The Fabric of Civilization
A well woven tale that brings insight into our everyday
In the modern day, most simply purchase their clothes from a shop or online. Even in the most extravagant of situations, a tailor takes measurements and fabricates in the background. Yet, even the humblest T-shirt is the product of 50,000 years of human history. At the same time our hominin ancestors (and our cousins the Neanderthal) were working stone tools and mastering fire, they were rolling together humble tree fibers to form string.
It is the journey from tree fiber string to standard cotton T (and then some more) that Virginia Postrel weaves in her book: The Fabric of Civilization.
An ambitious project made all the more so with her inclusion of all 5 inhabited continents, Mrs. Postrel illustrates how the need and desire for fabric and clothing serves as commonality among all peoples, past and present, from pre contact Americas to modern Sub-Saharan Africa. Going above and beyond the regular bromides of Tyrian Purple and the Silk Road, she unwinds the hidden story of textiles and their impact on human society.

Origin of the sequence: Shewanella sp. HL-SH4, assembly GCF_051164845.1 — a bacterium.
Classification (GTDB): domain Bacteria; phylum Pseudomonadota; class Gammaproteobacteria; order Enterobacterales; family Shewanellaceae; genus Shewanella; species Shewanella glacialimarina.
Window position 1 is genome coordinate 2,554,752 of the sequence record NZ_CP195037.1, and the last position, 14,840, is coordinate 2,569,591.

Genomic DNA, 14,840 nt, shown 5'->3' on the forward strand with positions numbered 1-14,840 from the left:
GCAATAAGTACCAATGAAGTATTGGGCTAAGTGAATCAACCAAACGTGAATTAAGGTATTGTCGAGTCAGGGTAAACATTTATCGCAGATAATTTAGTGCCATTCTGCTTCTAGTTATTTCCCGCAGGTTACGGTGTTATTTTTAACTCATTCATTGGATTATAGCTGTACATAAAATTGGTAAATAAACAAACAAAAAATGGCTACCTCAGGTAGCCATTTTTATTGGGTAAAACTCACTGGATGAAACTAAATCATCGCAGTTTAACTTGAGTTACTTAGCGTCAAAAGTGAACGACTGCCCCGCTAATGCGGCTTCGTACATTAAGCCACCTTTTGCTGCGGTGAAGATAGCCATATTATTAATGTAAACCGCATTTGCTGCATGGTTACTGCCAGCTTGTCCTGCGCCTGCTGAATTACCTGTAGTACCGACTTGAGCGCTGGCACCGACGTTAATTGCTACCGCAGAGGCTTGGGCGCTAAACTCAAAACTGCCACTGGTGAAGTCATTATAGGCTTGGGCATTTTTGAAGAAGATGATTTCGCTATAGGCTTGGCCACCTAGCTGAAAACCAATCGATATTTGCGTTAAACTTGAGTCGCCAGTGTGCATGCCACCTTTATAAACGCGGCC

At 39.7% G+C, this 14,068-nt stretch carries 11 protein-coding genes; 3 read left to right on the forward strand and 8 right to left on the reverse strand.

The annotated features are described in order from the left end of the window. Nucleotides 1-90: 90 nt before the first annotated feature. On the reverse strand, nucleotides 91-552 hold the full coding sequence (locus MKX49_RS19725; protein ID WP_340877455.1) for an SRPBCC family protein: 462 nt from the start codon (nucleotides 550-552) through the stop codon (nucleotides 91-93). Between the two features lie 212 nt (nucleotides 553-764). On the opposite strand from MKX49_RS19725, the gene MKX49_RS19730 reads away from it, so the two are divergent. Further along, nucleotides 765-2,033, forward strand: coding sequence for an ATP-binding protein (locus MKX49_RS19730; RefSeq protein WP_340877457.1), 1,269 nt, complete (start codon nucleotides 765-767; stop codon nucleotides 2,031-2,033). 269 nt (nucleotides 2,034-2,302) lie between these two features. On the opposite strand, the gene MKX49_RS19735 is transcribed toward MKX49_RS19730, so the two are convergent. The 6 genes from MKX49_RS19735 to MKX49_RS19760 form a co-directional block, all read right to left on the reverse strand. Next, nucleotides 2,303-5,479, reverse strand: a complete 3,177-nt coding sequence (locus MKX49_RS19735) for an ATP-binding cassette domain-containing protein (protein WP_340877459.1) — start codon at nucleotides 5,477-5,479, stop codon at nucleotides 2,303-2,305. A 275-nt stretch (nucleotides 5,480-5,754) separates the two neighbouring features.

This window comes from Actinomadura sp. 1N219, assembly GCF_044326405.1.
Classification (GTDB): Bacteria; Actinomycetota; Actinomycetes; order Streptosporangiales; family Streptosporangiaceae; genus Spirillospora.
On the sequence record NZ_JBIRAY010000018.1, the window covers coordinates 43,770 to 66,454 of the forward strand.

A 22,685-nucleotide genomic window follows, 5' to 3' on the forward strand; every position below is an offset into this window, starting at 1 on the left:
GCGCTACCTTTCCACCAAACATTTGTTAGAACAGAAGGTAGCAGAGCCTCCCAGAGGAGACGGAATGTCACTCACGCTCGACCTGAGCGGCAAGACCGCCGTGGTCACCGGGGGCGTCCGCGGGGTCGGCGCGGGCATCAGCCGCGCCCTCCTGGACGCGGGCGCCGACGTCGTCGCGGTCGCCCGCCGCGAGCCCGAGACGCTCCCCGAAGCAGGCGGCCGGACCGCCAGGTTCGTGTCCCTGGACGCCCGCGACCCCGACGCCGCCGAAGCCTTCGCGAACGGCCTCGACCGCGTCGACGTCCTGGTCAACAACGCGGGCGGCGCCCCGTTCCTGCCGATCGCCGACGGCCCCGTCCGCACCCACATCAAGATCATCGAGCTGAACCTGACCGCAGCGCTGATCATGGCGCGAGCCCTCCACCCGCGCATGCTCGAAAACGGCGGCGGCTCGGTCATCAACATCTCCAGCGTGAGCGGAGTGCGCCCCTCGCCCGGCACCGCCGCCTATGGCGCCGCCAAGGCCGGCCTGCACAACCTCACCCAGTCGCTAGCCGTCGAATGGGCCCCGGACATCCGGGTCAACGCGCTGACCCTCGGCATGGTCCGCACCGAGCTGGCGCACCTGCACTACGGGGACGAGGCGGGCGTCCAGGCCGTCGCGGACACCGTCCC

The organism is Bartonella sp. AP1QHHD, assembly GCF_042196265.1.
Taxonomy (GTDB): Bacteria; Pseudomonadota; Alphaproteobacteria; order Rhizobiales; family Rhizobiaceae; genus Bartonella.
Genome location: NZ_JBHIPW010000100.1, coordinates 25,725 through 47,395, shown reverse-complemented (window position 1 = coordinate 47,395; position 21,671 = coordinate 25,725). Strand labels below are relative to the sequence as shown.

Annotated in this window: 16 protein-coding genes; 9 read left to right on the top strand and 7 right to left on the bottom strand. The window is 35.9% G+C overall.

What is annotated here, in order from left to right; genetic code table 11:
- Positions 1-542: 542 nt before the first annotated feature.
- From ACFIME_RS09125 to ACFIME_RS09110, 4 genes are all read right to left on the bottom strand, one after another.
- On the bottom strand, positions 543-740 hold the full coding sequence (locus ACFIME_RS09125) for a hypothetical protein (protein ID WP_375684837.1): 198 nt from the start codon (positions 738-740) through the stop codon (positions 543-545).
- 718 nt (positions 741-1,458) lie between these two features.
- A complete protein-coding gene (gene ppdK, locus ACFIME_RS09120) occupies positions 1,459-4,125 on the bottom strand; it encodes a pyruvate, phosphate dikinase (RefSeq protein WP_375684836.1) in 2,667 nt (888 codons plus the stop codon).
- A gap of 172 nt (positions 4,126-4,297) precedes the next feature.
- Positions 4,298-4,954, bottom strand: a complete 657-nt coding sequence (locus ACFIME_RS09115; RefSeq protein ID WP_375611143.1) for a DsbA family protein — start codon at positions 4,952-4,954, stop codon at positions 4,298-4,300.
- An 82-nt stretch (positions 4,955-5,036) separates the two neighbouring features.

Highlights include how a dye made from crushed Mexican bugs became one of the chief exports of the New World, providing the famed Red of Early Modern Roman Catholic Cardinals or British Army officers. Or perhaps how the modern numeral system based off of Hindu digits and the Arabic zero was popularized by the son of Medieval textile trader: Leonardo of Pisa, known to us as Fibonacci of Fibonacci sequence fame.
The book is divided into seven chapters, each based on an aspect of textiles:
Each chapter is written in chronological order, beginning as far back as historical records permit and progressing into the immediate present (there are descriptions of cutting edge research and start ups).
The Fabric of Civilization by Virginia Postrel is an odd history book. It doesn’t tell the narrative of a person or peoples or nation, but rather the very clothes on our back. Equal parts science and history, the book is titanic in scope. Ms. Postrel covers the whole history of textiles, from the Paleolithic right up into the modern day. All in ~250 pages. A romp through time, but an exceedingly educating one.